But, I didn’t know anything about him!

So, his ‘on-the-side’ popsy came as a surprise. Who was she? What did she look like? Did they indeed have an ‘intimate’ relationship? Did I know her?

In that last realm I did have a niggling thought that wouldn’t go away quickly. A girl I went to high school with later went to work for my father as a college instructor. Dad once asked me: “Do you know Delia Fakename?” I said she wasn’t exactly a friend of mine but I knew her. In fact, I told him that the rumor in high school was that she was having an affair with the drama teacher. “I doubt if it was true,” I quickly added, not wanting to cast moral aspersions on one of his employees.

But, as time went on, every time I visited Delia’s name would come up with fair regularity. You know, something she’d said, how much he valued her professionally, etc. I hadn’t been living with my parents for a long time, so it almost seemed like with each visit he had stored up a few Delia tales.

So, then when he dropped the bombshell of his ‘special friend’, I thought, Delia? Hell, she’s my age. How could that happen. Of course, now, from a more advanced perspective, I no longer see anything weird in the age discrepancy. Maybe it was true about her and the drama teacher. Maybe she really dug older men. It happens. Quite a bit, actually.

I never did find out, and I never really pressed the point. I hoped that he did have some genuine love in his life, finally. He deserved it.

But, I never will know the truth of the matter, any more than I never really will know him. Maybe that’s just as well.

Touching the face of God and all like that there

Dorothy Parker once said she didn’t like writing, she liked “having written.” As a writer of sorts I agree with the divinely debauched Ms. P. But, I will also apply her thoughts on writing to flying. I do not like flying, but I like having flown because that means I have arrived intact at a destination I sought, rather than bobbing around mid-Pacific or mid-Atlantic with sharks homing in.

I don’t like flying for a number of other reasons as well. In the first place, its largely excruciatingly boring, and the boredom is only punctuated by moments of stark terror. Turbulence always unnerves me; the seats are always uncomfortable; and the second the flight attendants block the passageway with the drink trolley, I know that I will have to pee more urgently than I’ve ever had to in my life.

I won’t even get into the excruciating and insultingly outrageous security checks we all have to undergo these days. The only people to have gained from those hideous exercises are the chronic exhibitionists. “Hey, please, I really want to show you my junk!”

I have had only a few very good moments on an airplane. I’ve never joined, nor been invited to join the ‘Mile High Club’ (sigh) but I have met some interesting people. I met a very young lady well over 20 years ago on a flight and she was ultimately a peson who became one of my best friends in this universe. Once, on a flight from Vancouver to Honolulu (on the wonderful and hugely lamented Wardair) I was actually hit upon by a gorgeous flight attendant who left no doubt that she would like me to join her for her three-day layover in Hawaii. She didn’t define exactly what she meant by ‘layover’, but being no naif (I don’t think), I got the gist of her invitation. Unfortunately (or fortunately) I was hugely married at the time and my wife was asleep in the seat immediately in front of where I was sitting.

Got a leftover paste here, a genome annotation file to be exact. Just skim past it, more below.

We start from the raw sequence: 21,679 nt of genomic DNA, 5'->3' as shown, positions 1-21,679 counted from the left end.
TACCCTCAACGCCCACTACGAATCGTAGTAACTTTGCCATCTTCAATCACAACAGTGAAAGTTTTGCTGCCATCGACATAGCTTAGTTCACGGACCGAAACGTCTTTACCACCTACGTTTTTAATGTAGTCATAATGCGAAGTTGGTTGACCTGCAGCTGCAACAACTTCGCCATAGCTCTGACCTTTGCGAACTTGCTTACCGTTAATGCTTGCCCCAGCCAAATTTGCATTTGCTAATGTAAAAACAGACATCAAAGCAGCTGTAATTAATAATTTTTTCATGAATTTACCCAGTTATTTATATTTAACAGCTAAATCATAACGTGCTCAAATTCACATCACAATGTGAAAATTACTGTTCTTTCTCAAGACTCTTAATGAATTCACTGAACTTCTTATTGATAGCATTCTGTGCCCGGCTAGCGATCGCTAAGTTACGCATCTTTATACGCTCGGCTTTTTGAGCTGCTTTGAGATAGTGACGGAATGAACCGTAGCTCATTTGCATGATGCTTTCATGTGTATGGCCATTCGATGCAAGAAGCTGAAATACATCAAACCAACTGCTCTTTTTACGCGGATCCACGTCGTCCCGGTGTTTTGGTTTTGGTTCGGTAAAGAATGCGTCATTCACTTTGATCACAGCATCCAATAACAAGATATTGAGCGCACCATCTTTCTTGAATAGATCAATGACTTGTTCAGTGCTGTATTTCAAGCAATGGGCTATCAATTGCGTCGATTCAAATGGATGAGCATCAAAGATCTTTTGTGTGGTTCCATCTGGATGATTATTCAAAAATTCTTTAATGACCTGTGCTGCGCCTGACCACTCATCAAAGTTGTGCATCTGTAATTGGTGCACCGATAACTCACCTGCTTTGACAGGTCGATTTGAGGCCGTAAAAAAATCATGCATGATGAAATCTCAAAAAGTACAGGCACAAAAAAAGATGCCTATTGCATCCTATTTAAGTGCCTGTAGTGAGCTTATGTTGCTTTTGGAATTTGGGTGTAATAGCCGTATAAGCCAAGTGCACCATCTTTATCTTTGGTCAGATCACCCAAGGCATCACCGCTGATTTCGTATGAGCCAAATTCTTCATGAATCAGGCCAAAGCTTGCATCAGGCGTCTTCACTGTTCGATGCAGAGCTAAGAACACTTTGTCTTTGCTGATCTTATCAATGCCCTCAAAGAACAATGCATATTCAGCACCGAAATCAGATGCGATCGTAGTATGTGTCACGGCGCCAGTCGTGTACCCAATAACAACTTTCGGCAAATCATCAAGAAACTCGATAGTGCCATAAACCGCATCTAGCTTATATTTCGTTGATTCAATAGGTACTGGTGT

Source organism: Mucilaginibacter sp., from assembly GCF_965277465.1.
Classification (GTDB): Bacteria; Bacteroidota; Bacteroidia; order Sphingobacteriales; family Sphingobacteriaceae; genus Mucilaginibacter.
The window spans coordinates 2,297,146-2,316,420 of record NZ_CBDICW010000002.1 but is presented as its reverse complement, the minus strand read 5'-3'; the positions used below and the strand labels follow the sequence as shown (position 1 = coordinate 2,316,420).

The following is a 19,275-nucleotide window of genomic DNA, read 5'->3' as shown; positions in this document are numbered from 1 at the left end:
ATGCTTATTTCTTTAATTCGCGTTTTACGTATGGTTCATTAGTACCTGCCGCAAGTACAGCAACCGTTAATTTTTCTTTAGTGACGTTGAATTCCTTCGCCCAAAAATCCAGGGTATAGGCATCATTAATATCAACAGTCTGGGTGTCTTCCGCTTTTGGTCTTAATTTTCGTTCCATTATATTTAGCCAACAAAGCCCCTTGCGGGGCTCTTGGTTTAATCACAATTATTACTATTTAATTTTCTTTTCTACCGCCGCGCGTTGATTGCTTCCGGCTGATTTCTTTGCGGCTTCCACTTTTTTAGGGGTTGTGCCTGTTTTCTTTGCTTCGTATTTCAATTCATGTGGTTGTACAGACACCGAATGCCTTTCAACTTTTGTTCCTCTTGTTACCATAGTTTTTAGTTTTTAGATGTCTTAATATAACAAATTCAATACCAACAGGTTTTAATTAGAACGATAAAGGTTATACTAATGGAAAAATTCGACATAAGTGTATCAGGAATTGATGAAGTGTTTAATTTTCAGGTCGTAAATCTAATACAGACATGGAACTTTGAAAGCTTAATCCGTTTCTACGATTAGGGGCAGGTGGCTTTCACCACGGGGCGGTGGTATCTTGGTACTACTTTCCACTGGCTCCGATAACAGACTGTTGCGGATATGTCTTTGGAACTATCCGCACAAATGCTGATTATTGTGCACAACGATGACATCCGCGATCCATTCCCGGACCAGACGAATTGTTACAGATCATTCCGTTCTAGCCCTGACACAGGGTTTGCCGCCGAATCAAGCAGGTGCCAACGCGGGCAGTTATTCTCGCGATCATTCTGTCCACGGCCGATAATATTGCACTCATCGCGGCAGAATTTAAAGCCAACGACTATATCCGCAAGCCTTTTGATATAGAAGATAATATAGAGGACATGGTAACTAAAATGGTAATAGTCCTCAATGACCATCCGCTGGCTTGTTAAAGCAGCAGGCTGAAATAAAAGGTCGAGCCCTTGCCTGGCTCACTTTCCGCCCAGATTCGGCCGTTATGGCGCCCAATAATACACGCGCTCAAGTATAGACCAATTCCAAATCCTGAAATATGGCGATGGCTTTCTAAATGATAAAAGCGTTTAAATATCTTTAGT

But, I can honestly say I have had one flying experience that could never be matched by any prosaic commercial airline offering, and that was the time I flew in a Canadian Air Force T-bird (pictured above). In gratitude for all the nice things I had written about our local airbase, CFB Comox, I was invited to take a flight in a vintage fighter jet. That was an event in my life that wasn’t boring. The pilot told me that such a flight is the closest you will get to the exultation of sex with your clothes on. He was right. After a full five-hour training session (in which I learned how to eject, God forbid, and other bits of esoterica) we took off in this bubble-topped rather venerable aircraft. It was amazingly exciting. I actually had the sensation of speed as we screamed across the Comox Valley and on towards the Beaufort range, and right out to Nootka Sound within mere minutes. We flew straight, we flew up (whence I found out what G-force really means), we flew down, jeopardizing my lunch, but I kept it down, we did rolls (not as unnerving as you might think), and anything else the pilot had in mind, or was directed to do.

Eventually we had to return, almost to my dismay. We came in by the back way from the west coast of the Island. Our plane and another fighter/trainer screamed at low altitude through a canyon in a scene most reminiscent of Star Wars. The pilot then asked if I would like to see the Glacier from the top. I did very much. He came in so low over the icecap that I felt I could step out of the cockpit and stroll around — except for the fact we were moving at hundreds of miles an hour.